Complaints about lack of food and neglect in small B.C. nursing home result in nurse’s license being suspended


The nurse behind a now closed care home on Vancouver Island that has been the subject of numerous complaints about issues such as neglect, emotional abuse and insufficient food has had her license suspended for 18 months.

Jaime Looten also agreed that over the next five years he will not hold any position where he is the charge nurse or the only nurse on duty, among other restrictions, according to to a public notice from the BC College of Nurses and Midwives.

Looten is the former operator of Arbor Cottage in Ladysmith, a five-bed facility that promoted long-term care and respite for elderly and disabled patients.

The college says Looten signed a consent agreement in response to complaints that included failing to provide the necessary medical intervention to two residents who ended up in the hospital, failing to ensure he there was enough food on hand, not to ensure staff CPR training was up to date and not following. COVID-19 protocols.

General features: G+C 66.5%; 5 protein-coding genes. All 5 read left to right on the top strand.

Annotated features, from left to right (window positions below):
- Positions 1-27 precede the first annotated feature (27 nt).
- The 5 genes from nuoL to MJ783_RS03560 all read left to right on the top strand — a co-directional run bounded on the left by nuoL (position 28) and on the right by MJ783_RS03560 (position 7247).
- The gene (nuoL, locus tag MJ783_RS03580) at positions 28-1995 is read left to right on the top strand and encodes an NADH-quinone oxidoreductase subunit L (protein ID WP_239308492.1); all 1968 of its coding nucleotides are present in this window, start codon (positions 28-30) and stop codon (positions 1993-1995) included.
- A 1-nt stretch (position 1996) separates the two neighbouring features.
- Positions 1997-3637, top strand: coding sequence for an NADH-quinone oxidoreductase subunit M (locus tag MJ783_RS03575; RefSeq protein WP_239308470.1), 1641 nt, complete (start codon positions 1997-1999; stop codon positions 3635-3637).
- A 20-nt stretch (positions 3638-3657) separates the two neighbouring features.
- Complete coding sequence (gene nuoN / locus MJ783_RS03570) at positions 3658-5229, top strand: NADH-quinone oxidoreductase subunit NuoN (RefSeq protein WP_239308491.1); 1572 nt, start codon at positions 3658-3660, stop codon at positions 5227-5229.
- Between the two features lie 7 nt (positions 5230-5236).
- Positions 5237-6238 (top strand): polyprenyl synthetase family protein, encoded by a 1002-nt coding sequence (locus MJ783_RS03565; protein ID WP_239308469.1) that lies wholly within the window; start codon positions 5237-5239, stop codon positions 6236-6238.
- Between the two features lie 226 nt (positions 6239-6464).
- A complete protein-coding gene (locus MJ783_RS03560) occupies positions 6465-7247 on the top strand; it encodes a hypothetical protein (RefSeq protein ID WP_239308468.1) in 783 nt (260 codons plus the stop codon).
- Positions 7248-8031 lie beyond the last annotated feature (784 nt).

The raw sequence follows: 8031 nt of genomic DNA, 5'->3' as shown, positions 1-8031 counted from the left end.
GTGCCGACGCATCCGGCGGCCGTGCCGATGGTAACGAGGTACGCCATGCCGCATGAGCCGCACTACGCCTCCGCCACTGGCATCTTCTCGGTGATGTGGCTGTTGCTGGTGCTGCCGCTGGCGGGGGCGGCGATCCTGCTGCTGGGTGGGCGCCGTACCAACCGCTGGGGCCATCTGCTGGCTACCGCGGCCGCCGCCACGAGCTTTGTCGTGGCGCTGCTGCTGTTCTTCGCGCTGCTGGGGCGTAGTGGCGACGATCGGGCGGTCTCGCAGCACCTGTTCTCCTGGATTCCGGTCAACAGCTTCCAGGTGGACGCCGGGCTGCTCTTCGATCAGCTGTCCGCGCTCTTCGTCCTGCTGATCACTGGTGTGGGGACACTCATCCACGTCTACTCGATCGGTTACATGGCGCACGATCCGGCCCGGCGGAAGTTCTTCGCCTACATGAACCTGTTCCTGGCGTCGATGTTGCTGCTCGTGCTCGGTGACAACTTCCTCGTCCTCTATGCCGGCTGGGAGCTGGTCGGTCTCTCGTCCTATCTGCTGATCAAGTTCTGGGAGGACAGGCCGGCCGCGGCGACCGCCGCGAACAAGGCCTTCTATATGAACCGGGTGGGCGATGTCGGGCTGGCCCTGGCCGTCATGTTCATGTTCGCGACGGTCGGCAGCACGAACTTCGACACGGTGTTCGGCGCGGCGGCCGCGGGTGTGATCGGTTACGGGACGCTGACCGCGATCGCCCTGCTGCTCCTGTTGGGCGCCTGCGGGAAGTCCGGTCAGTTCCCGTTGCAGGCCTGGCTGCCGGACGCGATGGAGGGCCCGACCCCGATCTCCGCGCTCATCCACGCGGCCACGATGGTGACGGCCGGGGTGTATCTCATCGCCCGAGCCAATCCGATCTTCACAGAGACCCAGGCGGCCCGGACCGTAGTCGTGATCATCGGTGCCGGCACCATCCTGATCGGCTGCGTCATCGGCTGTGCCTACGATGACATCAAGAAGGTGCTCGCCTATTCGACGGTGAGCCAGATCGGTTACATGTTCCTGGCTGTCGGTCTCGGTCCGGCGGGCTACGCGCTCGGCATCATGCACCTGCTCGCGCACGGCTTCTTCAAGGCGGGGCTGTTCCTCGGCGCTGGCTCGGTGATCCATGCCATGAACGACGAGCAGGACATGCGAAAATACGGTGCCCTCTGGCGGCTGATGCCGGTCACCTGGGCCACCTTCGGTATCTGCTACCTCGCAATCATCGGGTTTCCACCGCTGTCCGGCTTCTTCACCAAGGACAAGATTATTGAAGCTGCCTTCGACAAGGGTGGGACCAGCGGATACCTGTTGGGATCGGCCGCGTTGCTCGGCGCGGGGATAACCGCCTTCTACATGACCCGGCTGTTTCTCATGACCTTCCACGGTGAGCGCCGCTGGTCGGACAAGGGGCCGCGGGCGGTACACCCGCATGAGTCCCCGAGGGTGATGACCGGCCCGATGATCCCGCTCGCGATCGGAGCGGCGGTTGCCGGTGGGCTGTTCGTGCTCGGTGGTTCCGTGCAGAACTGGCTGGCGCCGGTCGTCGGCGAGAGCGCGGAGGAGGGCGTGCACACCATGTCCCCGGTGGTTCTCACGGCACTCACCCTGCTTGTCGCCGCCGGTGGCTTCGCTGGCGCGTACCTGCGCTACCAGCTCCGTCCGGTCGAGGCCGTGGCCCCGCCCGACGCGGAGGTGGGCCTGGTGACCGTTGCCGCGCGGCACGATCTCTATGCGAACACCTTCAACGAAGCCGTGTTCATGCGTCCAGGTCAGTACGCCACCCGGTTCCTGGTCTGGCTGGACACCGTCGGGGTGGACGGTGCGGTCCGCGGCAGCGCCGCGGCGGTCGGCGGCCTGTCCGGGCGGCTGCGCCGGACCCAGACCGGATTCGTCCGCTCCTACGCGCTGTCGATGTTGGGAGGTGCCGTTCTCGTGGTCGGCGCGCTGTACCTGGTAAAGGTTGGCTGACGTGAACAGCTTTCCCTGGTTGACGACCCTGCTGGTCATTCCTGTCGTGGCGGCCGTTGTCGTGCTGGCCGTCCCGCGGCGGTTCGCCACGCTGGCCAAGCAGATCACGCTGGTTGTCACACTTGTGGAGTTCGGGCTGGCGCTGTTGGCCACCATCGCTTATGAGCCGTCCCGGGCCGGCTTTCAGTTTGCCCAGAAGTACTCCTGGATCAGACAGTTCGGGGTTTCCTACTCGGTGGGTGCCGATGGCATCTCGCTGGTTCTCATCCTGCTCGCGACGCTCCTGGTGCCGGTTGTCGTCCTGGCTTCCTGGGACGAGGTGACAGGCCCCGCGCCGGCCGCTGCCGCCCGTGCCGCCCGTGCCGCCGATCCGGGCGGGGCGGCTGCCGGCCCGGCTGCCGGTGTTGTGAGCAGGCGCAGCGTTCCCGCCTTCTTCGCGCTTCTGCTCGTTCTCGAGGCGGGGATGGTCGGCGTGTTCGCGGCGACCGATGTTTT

Looten officially relinquished the Arbor Cottage license on December 31, 2020, following an earlier suspension by Island Health.

Health authority inspection reports show a long list of concerns that led to the closure of Arbor Cottage.

The final inspection report of November 7, 2020 noted that “throughout the investigation process, Licensing observed that the incumbent [Looten] did not operate the community care facility in a way that promoted the health, safety and dignity of those in care. Concretely, the licensee had not demonstrated the skills necessary for the performance of the duties entrusted to him. “

He goes on to say that Looten “did not ensure that those treated were not overlooked,” noting that residents were not changed during the night shift and that a person who had recently had an operation of the hip had not had its staples. timely withdrawn.

Previous investigative reports have shown evidence of emotional abuse – in particular, staff voicing residents’ voices – as well as criminal record checks and vaccination records for employees that were not kept up to date.

In June 2020, inspectors noted that people were not screened for COVID-19 before entering the house and that physical distancing rules were not followed.

Due to his consent agreement with the college, for the next five years Looten will not be allowed to work overtime or do anything other than day shifts.


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